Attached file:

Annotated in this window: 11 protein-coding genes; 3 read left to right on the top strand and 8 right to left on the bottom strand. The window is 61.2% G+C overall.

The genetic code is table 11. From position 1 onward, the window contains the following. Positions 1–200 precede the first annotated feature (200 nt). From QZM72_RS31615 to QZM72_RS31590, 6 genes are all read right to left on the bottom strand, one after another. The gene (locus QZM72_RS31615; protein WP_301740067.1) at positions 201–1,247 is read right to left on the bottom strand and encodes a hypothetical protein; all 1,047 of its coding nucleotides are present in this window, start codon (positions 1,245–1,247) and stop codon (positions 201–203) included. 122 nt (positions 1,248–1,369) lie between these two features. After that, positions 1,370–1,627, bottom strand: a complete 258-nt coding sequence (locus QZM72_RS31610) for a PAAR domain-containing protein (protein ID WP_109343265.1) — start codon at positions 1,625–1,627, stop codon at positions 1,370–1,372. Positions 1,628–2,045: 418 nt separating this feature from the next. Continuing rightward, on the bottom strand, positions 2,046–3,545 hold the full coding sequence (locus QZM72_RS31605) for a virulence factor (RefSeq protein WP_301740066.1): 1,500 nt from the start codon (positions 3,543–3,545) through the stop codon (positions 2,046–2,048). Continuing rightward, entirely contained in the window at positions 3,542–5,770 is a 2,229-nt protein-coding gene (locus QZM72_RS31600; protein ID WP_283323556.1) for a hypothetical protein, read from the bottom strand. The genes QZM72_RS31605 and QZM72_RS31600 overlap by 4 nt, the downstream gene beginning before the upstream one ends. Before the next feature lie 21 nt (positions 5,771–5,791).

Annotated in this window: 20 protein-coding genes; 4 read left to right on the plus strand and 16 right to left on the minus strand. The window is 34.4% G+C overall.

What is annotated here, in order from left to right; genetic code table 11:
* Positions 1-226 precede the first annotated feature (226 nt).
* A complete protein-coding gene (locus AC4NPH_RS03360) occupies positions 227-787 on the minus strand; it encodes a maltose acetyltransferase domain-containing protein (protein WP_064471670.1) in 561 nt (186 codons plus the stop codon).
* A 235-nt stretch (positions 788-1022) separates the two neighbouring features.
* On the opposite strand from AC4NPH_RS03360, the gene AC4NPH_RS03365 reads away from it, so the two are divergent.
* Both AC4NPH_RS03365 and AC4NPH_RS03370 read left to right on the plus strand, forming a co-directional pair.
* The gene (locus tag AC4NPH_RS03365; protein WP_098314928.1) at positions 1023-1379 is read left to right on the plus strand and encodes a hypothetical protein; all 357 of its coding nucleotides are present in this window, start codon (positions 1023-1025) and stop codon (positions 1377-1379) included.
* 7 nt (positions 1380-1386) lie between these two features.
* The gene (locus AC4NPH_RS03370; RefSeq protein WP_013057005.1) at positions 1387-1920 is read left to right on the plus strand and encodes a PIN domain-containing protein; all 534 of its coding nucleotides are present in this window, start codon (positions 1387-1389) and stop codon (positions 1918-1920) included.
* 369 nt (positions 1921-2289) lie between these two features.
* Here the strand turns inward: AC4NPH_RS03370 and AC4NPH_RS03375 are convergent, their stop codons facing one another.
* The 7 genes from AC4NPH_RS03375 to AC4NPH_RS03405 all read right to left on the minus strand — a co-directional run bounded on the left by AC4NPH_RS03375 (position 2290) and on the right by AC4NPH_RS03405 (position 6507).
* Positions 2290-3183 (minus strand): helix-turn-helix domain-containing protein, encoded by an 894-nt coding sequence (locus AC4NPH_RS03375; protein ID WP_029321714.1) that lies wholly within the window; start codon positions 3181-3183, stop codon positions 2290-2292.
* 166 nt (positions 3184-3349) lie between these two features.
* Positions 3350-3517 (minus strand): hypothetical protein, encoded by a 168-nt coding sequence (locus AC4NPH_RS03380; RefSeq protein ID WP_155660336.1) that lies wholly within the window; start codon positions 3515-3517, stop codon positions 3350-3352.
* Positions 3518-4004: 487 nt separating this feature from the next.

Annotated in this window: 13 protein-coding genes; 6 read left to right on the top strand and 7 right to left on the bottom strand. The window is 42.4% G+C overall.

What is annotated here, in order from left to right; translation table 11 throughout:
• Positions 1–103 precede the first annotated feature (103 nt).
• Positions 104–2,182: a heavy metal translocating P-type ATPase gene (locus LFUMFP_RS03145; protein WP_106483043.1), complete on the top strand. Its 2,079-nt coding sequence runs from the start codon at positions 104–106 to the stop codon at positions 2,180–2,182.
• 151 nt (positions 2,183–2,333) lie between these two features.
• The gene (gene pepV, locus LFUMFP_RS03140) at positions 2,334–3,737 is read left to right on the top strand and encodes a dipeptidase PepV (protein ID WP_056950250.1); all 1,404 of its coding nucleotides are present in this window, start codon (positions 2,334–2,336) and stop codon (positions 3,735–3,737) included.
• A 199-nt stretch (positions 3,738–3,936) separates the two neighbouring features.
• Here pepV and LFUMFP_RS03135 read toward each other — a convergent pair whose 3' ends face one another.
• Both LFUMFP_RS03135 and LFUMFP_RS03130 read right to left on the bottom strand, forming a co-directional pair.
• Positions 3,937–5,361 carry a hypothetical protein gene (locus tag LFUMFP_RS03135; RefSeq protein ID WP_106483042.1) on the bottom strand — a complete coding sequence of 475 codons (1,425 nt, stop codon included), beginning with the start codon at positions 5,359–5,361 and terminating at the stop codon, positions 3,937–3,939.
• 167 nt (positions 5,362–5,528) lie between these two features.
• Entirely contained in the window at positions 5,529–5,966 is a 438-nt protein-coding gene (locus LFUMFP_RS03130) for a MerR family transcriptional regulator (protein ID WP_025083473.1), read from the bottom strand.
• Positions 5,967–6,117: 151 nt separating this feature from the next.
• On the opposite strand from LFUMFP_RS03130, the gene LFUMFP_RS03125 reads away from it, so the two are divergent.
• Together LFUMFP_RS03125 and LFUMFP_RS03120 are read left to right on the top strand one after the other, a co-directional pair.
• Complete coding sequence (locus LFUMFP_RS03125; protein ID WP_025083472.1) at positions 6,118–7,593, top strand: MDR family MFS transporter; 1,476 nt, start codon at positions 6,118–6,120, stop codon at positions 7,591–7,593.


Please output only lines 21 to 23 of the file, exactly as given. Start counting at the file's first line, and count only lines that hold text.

What is annotated here, in order from left to right; translation table 11 throughout:
• Positions 1–103 precede the first annotated feature (103 nt).
• Positions 104–2,182: a heavy metal translocating P-type ATPase gene (locus LFUMFP_RS03145; protein WP_106483043.1), complete on the top strand. Its 2,079-nt coding sequence runs from the start codon at positions 104–106 to the stop codon at positions 2,180–2,182.